New Ways to Combat Lead-Poisoning

In 2015, 10,322 kids in Illinois had elevated lead levels in their blood–and that’s only the kids tested. Many children don’t have access or aren’t eligible for the services necessary to help children after lead exposure. Those services are called Early Intervention.

According to Dr. Nicole Hamp of the University of Chicago Comer Children’s Hospital:

For children who have been poisoned by lead there can be lifelong developmental consequences including lower IQ, decreased academic achievement, and an increased incident of behavioral disorders. However, while the brain of a young child can be more vulnerable to insult, it is also more capable of overcoming injury. Early Intervention (EI) is designed to take advantage of a time in life when the brain is the most plastic and amenable to change.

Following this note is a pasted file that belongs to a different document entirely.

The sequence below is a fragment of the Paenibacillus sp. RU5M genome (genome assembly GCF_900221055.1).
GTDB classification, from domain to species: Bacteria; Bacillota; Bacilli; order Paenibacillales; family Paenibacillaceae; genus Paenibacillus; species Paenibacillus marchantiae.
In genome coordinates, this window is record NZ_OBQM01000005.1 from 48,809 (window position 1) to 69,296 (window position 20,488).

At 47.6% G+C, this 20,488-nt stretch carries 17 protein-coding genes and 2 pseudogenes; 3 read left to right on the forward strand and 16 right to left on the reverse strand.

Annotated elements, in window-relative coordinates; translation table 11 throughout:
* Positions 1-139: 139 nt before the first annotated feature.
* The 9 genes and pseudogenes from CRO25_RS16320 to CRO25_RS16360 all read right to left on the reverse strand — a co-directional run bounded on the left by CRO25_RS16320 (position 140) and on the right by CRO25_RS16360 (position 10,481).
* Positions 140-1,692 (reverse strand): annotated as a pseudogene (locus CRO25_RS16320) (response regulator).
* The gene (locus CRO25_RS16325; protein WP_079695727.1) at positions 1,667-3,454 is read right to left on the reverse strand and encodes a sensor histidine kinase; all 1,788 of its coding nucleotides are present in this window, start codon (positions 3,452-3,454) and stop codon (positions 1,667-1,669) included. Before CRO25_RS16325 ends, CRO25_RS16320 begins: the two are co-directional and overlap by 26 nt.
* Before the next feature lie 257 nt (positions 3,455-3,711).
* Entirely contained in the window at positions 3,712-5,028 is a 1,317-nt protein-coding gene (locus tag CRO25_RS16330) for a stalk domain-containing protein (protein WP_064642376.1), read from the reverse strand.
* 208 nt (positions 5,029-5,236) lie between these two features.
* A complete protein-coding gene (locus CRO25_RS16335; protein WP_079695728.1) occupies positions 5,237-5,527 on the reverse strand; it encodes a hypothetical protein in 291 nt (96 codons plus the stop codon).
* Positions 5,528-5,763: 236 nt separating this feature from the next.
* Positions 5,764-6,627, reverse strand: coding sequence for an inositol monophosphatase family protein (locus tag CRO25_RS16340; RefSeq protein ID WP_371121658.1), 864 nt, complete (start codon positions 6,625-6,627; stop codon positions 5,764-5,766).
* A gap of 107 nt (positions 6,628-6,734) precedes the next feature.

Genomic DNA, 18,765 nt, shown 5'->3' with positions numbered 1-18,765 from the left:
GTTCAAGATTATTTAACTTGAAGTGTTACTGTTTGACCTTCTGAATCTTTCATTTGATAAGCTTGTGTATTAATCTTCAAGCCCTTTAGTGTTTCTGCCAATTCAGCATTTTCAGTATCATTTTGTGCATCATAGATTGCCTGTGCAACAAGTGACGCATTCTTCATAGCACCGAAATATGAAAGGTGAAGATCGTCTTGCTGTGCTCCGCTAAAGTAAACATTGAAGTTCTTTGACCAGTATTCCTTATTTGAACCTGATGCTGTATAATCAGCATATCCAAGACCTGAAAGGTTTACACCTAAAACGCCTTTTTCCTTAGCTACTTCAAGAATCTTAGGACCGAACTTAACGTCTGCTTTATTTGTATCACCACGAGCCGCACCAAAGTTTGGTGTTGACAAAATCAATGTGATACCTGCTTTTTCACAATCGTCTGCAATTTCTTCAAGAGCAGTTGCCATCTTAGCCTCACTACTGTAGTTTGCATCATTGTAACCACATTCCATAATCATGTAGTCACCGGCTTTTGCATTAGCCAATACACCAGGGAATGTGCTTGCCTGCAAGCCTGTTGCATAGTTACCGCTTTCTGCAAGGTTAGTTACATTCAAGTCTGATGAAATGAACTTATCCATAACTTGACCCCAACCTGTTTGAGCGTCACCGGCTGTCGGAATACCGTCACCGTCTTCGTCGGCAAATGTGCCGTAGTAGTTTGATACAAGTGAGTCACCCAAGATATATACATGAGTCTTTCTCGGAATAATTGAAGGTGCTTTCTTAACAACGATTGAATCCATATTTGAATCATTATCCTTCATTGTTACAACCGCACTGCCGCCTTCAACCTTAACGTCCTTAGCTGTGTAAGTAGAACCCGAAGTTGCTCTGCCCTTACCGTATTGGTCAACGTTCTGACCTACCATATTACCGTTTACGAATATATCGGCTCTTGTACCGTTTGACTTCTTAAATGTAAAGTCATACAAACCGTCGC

Through an Illinois Council on Developmental Disabilities (ICDD) grant, Legal Council is launching a pilot program dedicated to breaking systemic barriers to EI services among lead-exposed children. This pilot will work with medical and EI providers and families to develop best practices for training, educating and serving children who have been exposed to lead. Learn more about this pilot and Early Intervention in our press release.


Infographic Sources:
Class Size Around the World, New York Times
2017 Healthy Housing Fact Sheet, National Center for Healthy Housing